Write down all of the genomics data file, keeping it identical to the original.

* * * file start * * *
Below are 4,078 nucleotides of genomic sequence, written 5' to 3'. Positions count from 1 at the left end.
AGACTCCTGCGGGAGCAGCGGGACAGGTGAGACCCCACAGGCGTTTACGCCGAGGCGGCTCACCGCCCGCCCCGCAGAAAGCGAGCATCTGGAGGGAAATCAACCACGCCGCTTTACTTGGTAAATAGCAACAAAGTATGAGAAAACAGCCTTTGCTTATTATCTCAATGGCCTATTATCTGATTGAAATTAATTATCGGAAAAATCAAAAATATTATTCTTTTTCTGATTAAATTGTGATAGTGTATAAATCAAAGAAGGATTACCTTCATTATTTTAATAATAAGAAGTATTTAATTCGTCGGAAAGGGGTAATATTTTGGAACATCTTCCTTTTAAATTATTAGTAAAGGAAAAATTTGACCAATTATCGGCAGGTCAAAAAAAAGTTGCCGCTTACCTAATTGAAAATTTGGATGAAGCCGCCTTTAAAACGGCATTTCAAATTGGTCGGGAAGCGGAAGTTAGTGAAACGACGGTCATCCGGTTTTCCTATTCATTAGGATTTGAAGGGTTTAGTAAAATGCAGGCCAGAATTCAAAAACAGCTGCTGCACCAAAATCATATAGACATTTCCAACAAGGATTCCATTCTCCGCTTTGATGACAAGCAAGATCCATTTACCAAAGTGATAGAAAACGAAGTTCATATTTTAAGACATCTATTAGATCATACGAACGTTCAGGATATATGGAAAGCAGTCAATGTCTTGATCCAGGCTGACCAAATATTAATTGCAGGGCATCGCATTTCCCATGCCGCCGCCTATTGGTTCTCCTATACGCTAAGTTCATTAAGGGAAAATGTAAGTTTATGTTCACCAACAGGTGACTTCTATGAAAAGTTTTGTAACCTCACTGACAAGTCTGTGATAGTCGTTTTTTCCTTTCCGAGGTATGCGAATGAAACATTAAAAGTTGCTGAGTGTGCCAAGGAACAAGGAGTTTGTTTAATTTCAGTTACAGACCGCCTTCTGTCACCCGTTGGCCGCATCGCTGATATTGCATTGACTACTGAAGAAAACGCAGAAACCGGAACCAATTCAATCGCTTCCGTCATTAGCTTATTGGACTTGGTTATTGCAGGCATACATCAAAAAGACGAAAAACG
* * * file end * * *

Below are 4,078 nucleotides of genomic sequence, written 5' to 3'. Positions count from 1 at the left end.
AGACTCCTGCGGGAGCAGCGGGACAGGTGAGACCCCACAGGCGTTTACGCCGAGGCGGCTCACCGCCCGCCCCGCAGAAAGCGAGCATCTGGAGGGAAATCAACCACGCCGCTTTACTTGGTAAATAGCAACAAAGTATGAGAAAACAGCCTTTGCTTATTATCTCAATGGCCTATTATCTGATTGAAATTAATTATCGGAAAAATCAAAAATATTATTCTTTTTCTGATTAAATTGTGATAGTGTATAAATCAAAGAAGGATTACCTTCATTATTTTAATAATAAGAAGTATTTAATTCGTCGGAAAGGGGTAATATTTTGGAACATCTTCCTTTTAAATTATTAGTAAAGGAAAAATTTGACCAATTATCGGCAGGTCAAAAAAAAGTTGCCGCTTACCTAATTGAAAATTTGGATGAAGCCGCCTTTAAAACGGCATTTCAAATTGGTCGGGAAGCGGAAGTTAGTGAAACGACGGTCATCCGGTTTTCCTATTCATTAGGATTTGAAGGGTTTAGTAAAATGCAGGCCAGAATTCAAAAACAGCTGCTGCACCAAAATCATATAGACATTTCCAACAAGGATTCCATTCTCCGCTTTGATGACAAGCAAGATCCATTTACCAAAGTGATAGAAAACGAAGTTCATATTTTAAGACATCTATTAGATCATACGAACGTTCAGGATATATGGAAAGCAGTCAATGTCTTGATCCAGGCTGACCAAATATTAATTGCAGGGCATCGCATTTCCCATGCCGCCGCCTATTGGTTCTCCTATACGCTAAGTTCATTAAGGGAAAATGTAAGTTTATGTTCACCAACAGGTGACTTCTATGAAAAGTTTTGTAACCTCACTGACAAGTCTGTGATAGTCGTTTTTTCCTTTCCGAGGTATGCGAATGAAACATTAAAAGTTGCTGAGTGTGCCAAGGAACAAGGAGTTTGTTTAATTTCAGTTACAGACCGCCTTCTGTCACCCGTTGGCCGCATCGCTGATATTGCATTGACTACTGAAGAAAACGCAGAAACCGGAACCAATTCAATCGCTTCCGTCATTAGCTTATTGGACTTGGTTATTGCAGGCATACATCAAAAAGACGAAAAACG